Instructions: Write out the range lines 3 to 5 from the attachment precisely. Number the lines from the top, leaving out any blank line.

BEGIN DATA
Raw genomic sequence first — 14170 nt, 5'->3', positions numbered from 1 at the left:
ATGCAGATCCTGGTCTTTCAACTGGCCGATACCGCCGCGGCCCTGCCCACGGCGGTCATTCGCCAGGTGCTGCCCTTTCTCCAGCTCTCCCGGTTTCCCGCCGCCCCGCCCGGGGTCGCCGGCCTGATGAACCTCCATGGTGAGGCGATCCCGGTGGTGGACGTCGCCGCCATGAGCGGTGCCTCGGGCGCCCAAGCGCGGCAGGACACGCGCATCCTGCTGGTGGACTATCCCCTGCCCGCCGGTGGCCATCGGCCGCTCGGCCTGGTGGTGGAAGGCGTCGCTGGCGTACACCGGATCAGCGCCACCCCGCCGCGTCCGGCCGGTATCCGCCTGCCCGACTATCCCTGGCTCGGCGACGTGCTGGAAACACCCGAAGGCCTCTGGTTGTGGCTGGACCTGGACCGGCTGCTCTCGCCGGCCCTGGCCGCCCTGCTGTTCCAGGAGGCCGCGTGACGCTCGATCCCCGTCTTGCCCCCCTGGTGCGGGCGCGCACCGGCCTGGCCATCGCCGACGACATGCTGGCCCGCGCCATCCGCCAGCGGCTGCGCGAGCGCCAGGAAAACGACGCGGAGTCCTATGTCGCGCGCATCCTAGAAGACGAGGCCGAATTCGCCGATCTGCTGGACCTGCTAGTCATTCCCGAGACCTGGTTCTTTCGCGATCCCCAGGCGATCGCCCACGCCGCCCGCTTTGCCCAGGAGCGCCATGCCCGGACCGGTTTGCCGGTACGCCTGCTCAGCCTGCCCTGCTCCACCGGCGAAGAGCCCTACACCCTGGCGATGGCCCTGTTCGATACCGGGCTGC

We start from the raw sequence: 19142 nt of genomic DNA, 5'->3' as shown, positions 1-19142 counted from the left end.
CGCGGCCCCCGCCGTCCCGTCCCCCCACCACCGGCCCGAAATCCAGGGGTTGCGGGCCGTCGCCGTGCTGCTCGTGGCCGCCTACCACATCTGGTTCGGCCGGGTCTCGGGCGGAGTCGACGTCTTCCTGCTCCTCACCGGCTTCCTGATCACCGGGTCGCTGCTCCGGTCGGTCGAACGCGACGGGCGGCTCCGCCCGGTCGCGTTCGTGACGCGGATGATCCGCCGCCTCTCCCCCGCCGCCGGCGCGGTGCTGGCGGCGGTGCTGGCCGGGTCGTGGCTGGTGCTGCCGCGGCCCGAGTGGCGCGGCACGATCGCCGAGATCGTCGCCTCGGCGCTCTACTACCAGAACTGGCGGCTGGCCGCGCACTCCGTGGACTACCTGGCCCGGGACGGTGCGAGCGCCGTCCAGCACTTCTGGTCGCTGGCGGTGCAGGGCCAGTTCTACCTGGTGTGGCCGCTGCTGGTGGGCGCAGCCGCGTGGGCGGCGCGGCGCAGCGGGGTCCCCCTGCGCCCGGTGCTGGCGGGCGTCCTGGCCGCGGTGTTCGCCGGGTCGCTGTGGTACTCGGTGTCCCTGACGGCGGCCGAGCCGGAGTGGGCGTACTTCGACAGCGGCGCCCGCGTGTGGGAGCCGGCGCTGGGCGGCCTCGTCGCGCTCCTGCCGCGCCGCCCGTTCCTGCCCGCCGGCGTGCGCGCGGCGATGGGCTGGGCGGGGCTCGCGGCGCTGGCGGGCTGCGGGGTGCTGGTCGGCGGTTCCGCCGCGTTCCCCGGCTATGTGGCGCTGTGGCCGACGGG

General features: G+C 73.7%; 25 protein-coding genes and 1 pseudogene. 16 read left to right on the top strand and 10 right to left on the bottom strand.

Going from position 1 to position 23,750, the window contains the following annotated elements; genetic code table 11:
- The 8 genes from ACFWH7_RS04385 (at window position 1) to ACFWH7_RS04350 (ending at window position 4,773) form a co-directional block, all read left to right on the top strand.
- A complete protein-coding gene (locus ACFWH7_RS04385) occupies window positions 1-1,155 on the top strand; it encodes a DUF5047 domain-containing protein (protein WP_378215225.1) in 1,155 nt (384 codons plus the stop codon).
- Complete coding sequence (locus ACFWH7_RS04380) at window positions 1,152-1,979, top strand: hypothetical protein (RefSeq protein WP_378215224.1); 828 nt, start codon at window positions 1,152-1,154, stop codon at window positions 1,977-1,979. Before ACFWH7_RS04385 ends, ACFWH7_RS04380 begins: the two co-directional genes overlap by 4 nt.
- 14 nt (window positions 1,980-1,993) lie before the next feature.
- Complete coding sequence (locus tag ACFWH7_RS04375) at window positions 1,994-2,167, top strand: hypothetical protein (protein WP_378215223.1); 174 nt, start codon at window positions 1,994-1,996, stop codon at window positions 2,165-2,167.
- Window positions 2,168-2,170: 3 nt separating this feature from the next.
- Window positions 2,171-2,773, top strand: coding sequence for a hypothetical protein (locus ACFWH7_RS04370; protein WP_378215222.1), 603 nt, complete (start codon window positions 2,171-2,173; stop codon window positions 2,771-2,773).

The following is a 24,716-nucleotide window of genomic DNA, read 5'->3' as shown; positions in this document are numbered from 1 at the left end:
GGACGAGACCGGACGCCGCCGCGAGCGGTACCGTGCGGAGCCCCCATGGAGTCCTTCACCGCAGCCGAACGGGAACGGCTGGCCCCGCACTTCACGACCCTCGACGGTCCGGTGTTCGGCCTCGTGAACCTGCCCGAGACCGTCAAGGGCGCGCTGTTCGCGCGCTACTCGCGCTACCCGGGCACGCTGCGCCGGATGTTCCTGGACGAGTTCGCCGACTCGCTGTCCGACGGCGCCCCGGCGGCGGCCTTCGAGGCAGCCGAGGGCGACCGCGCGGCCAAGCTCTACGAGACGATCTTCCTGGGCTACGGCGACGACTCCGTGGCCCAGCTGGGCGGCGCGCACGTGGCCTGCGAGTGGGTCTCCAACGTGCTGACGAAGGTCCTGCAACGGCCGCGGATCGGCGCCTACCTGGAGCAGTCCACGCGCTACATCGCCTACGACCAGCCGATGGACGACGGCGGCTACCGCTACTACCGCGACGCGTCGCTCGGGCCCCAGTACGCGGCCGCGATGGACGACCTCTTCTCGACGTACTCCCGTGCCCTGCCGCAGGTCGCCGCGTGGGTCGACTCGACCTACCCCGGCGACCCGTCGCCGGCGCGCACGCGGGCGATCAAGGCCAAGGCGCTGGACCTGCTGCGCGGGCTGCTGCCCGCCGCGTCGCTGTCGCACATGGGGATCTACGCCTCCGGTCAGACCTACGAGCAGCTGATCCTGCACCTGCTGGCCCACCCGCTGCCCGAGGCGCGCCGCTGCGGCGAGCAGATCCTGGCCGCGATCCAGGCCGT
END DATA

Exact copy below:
We start from the raw sequence: 19142 nt of genomic DNA, 5'->3' as shown, positions 1-19142 counted from the left end.
CGCGGCCCCCGCCGTCCCGTCCCCCCACCACCGGCCCGAAATCCAGGGGTTGCGGGCCGTCGCCGTGCTGCTCGTGGCCGCCTACCACATCTGGTTCGGCCGGGTCTCGGGCGGAGTCGACGTCTTCCTGCTCCTCACCGGCTTCCTGATCACCGGGTCGCTGCTCCGGTCGGTCGAACGCGACGGGCGGCTCCGCCCGGTCGCGTTCGTGACGCGGATGATCCGCCGCCTCTCCCCCGCCGCCGGCGCGGTGCTGGCGGCGGTGCTGGCCGGGTCGTGGCTGGTGCTGCCGCGGCCCGAGTGGCGCGGCACGATCGCCGAGATCGTCGCCTCGGCGCTCTACTACCAGAACTGGCGGCTGGCCGCGCACTCCGTGGACTACCTGGCCCGGGACGGTGCGAGCGCCGTCCAGCACTTCTGGTCGCTGGCGGTGCAGGGCCAGTTCTACCTGGTGTGGCCGCTGCTGGTGGGCGCAGCCGCGTGGGCGGCGCGGCGCAGCGGGGTCCCCCTGCGCCCGGTGCTGGCGGGCGTCCTGGCCGCGGTGTTCGCCGGGTCGCTGTGGTACTCGGTGTCCCTGACGGCGGCCGAGCCGGAGTGGGCGTACTTCGACAGCGGCGCCCGCGTGTGGGAGCCGGCGCTGGGCGGCCTCGTCGCGCTCCTGCCGCGCCGCCCGTTCCTGCCCGCCGGCGTGCGCGCGGCGATGGGCTGGGCGGGGCTCGCGGCGCTGGCGGGCTGCGGGGTGCTGGTCGGCGGTTCCGCCGCGTTCCCCGGCTATGTGGCGCTGTGGCCGACGGG

General features: G+C 73.7%; 25 protein-coding genes and 1 pseudogene. 16 read left to right on the top strand and 10 right to left on the bottom strand.